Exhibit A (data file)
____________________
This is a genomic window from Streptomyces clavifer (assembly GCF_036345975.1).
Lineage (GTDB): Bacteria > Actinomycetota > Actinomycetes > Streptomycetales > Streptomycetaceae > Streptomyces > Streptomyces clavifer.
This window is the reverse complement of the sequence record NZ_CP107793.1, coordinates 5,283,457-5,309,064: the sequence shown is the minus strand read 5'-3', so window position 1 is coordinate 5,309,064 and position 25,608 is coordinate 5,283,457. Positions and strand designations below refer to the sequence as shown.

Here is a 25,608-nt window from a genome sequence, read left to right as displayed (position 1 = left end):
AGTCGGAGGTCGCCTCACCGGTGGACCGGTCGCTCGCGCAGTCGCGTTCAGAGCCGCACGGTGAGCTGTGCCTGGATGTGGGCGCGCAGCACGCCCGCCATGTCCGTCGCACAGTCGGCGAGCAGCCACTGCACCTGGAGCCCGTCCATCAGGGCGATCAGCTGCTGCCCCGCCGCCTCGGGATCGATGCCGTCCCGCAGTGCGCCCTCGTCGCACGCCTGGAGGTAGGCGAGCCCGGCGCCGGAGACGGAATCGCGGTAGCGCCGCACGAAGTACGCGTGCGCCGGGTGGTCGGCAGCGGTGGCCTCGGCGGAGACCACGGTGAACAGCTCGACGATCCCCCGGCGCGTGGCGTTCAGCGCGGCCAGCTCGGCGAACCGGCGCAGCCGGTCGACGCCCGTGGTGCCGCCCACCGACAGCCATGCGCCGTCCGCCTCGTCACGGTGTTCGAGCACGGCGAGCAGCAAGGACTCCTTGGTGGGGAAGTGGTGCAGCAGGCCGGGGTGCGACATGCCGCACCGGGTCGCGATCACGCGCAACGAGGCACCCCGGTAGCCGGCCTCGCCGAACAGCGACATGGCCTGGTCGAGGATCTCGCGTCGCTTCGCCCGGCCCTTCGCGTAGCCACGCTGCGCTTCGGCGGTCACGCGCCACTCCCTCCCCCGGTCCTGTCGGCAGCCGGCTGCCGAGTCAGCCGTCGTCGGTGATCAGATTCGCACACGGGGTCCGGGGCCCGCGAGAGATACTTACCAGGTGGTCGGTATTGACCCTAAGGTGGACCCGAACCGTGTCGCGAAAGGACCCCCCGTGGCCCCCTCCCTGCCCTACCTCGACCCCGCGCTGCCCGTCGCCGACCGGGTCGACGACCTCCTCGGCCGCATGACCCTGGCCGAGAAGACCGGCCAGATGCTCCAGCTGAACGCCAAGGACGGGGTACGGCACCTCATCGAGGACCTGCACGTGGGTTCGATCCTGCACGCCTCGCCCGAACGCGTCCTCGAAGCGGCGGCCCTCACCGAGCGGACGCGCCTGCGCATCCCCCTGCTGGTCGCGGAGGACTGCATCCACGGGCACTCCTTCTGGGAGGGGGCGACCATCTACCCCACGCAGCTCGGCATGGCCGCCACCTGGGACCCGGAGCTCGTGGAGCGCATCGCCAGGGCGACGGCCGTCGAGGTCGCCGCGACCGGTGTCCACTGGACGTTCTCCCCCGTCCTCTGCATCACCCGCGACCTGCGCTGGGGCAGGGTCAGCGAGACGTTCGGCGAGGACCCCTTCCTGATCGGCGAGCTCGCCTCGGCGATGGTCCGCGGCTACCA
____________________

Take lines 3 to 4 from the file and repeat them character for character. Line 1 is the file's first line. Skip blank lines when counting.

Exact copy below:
This window is the reverse complement of the sequence record NZ_CP107793.1, coordinates 5,283,457-5,309,064: the sequence shown is the minus strand read 5'-3', so window position 1 is coordinate 5,309,064 and position 25,608 is coordinate 5,283,457. Positions and strand designations below refer to the sequence as shown.

Here is a 25,608-nt window from a genome sequence, read left to right as displayed (position 1 = left end):